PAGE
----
Rankstravaganza 2016: My Top 30 Favorite Songs of the Year

And the winner is … [Youtube screencapture]

Like many of you, I read an awful lot of dispiriting, confounding news stories this year. For me, it was usually while I was riding a crowded bus on my way to work in downtown Oakland. Sometimes I’d look up from my phone and take a look at all the diversity—the mingling and mixing of cultures, ideas and ideals—that is one of Oakland’s great strengths. And then I’d look down, read another depressing headline, and furrow my brow.

The soundtrack for this push and pull between hope and gloom was the songs below, one of which was usually playing on my earbuds. It contains a fair amount of mixing and mingling, as well as a few political songs expressing outrage and protest.

Regrets? I wish there was some more local music on the list (which I always determine based on the actual number of plays I logged throughout the year). As it is, there is a single San Francisco act below. My new year’s resolution is to make a better effort to explore Bay Area artists in the next 12 month.

Without further ado… Continue reading

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PHOTOS: Oakland Public Design Fair disguises engagement as play

Stakeholder engagement. Ugh. The words just sound inherently boring.

So how does a city convince its overworked, overscheduled residents to contribute to the planning process? Oakland is taking a unique tack as it works on its Downtown Specific Plan. In addition to more typical (and contentious) community meetings to discuss the plan, the city is collaborating on a Public Design Fair that turns the feedback process into all-ages playtime. The fair is taking place in Frank Ogawa Plaza. The public square is full of interactive design projects that encourage climbing, gaming, and general fun. And then, just when they least expect it, visitors may just find themselves offering their thoughts on what they like about Oakland and what they hope for its future.

Several coworkers and I visited the fair—which continues through Sunday—on our lunch break today. It was…remarkably fun. Not many of the activities had anything to do with planning, but they pulled visitors in and broke the ice. Here’s what it looked like:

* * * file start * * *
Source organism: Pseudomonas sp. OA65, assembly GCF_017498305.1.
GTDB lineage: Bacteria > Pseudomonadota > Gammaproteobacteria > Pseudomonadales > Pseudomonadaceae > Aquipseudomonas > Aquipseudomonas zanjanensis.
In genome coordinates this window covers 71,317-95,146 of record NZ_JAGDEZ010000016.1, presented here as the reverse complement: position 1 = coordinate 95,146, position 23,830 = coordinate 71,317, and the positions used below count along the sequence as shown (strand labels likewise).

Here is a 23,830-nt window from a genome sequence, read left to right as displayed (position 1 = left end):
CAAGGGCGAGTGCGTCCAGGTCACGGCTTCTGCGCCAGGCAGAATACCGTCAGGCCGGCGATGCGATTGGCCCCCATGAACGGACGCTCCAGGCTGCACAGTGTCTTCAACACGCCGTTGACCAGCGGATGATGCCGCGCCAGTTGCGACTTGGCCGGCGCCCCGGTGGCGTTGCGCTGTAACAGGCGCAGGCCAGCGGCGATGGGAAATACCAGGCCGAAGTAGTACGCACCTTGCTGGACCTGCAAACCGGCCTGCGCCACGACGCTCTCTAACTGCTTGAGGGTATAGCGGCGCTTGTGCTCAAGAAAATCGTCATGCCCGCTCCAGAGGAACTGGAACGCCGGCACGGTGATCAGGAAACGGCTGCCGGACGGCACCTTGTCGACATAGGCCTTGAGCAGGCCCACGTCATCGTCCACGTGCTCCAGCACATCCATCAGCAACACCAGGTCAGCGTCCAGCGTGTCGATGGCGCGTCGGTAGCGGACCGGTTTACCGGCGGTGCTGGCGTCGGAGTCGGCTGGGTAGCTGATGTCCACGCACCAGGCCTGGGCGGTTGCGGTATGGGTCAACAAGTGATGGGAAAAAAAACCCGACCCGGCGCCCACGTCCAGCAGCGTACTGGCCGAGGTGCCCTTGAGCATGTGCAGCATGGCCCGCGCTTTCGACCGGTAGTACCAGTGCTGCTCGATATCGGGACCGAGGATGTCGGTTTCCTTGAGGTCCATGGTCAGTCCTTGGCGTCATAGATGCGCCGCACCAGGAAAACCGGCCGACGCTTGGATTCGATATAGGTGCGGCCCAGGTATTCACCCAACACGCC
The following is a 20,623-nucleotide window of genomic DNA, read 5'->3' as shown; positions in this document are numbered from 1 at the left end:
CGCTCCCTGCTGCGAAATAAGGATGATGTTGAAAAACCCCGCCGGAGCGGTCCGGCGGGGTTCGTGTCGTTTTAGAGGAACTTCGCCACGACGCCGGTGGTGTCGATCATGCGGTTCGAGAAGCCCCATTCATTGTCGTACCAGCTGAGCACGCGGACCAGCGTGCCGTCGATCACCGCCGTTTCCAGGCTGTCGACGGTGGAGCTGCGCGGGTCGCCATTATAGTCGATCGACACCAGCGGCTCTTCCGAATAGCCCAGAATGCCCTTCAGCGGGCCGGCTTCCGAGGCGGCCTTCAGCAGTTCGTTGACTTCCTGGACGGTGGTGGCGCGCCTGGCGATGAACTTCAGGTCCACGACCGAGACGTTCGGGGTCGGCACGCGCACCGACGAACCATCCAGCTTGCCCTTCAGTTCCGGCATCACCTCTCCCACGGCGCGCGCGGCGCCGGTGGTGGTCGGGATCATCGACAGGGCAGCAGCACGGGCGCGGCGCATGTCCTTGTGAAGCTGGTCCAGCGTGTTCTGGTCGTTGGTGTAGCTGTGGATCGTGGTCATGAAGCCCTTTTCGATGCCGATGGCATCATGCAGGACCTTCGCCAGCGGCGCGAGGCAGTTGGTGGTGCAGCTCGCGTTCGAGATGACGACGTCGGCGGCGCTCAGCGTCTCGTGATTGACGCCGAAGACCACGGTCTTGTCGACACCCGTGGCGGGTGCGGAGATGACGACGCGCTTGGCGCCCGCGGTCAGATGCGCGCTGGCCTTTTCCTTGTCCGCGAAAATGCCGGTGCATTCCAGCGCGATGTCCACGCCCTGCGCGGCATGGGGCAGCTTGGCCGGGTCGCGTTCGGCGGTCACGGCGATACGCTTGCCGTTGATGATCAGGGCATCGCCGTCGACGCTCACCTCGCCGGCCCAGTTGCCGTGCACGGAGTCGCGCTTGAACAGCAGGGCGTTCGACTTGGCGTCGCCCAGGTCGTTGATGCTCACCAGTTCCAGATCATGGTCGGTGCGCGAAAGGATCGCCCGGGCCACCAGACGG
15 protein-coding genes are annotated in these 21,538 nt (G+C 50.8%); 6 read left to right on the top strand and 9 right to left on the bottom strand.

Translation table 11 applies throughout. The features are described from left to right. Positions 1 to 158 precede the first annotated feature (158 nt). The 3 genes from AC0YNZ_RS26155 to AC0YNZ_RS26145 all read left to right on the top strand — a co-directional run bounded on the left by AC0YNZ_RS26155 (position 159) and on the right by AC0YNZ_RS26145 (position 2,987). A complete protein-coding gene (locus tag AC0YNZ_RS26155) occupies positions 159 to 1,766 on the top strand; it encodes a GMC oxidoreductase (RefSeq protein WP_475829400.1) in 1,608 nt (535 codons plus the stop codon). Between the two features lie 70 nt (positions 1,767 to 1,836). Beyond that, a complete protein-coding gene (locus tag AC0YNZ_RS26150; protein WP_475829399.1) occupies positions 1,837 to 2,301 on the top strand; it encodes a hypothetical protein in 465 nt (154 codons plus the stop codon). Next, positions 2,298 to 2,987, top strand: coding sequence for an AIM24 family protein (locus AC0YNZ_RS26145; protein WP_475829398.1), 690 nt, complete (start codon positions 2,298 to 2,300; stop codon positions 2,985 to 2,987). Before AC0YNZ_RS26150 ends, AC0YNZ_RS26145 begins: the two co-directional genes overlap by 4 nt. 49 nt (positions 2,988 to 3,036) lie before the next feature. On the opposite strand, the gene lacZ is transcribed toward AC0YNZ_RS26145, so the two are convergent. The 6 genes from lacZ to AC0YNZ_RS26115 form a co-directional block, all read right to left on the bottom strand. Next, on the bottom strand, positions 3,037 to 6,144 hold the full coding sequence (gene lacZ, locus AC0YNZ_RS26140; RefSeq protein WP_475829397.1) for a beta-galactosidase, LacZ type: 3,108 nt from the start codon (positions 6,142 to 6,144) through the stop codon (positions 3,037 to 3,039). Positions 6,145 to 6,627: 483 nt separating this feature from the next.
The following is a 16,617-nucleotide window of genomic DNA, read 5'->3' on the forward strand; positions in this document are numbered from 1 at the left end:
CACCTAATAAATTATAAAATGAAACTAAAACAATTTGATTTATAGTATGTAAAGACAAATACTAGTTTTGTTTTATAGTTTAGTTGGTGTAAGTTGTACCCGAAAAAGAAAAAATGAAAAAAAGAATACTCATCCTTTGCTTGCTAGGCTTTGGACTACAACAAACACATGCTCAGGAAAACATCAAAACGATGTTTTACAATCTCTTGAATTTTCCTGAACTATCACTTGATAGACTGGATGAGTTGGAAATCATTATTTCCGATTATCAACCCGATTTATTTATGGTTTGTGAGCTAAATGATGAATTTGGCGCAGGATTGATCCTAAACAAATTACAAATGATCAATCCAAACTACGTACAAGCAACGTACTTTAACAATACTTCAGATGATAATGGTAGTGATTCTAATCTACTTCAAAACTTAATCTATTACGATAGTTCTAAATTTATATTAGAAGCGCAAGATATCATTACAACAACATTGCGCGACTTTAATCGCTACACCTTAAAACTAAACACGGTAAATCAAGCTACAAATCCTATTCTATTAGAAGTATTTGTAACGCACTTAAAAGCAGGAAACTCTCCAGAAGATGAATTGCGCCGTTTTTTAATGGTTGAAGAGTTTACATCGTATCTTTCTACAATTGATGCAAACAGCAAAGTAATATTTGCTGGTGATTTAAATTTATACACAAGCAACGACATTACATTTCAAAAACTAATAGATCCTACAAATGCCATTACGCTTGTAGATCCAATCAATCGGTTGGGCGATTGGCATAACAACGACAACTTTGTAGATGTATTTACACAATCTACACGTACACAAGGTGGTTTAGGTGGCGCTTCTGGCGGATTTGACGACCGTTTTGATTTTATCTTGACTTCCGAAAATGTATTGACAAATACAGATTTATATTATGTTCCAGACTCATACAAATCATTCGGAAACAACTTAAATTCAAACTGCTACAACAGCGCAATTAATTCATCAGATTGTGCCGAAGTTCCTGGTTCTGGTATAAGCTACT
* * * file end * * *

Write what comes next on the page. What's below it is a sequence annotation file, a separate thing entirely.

Visitors got to write their vision for the future on scrap wood and then stack them into a cityscape. Waaaay cooler than writing on a poster.

Visitors got to write their vision for the future of Oakland on scrap wood and then stack them into a cityscape. Waaaay cooler than writing on a poster.

Continue reading

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Rankstravaganza 2015: My 25 favorite songs of the year

The Watkins Family Hour gang was responsible for my favorite track of the year. Photo by Roman Cho, courtesy of Sacks and Co.

The Watkins Family Hour gang was responsible for my favorite track of the year. [photo by Roman Cho, courtesy of Sacks & Co]

Ha! You thought this blog was done for. Surprise! I’m back. (Fair warning, though: There might not be another post until New Year’s Eve 2016. I am, however, staying somewhat active with posting both music- and planning-related stuff on this site’s Facebook page, though. Check ‘er out.)

Only 25 songs this year (*insert frowny emoticon here*), because I didn’t feel like I listened to enough new music in 2015 to warrant the usual 30. (Grad school, it seems, has a way of eating into not just blogging time but music-exploration time.) I feel strongly about these 25, though. They are all imminently listenable songs that any other aging wannabe hipsters out there should be able to get behind. You’ll find plenty of Americana and unobjectionable modern indie pop, a little bit of garage punk, some female-fronted ‘90s grunge throwbacks, and (this being 2015, after all) some trendy ‘80s synthpop throwbacks. Soooo much synthpop out there. If only synthpop could somehow counteract carbon emissions, climate change would be as quaint a concern as the hole in the ozone layer. (The hole in the ozone layer isn’t a concern anymore, right? I’m just assuming because I haven’t heard anything about it in 20 years.) Continue reading

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Fun With Georeferencing: Oakland in 1857 vs. Oakland in 2015

I’m taking a GIS class, and this week I learned how to georeference. Fun! (No, really, it’s fun.)

I was just testing out my skillz and put together this little slider comparing the current map of Oakland and Alameda with an 1857 map of the area by the U.S. Coast Survey. It’s too small here for you to make out much detail, but it gives you an idea of just how much of the modern landscape is infill and how today’s roads follow some of the contours established back then. See? Fun!

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This is What Booze Gentrification Looks Like

Spotted today in Berkeley:

Cask on College store

Cask on College in southern Berkeley.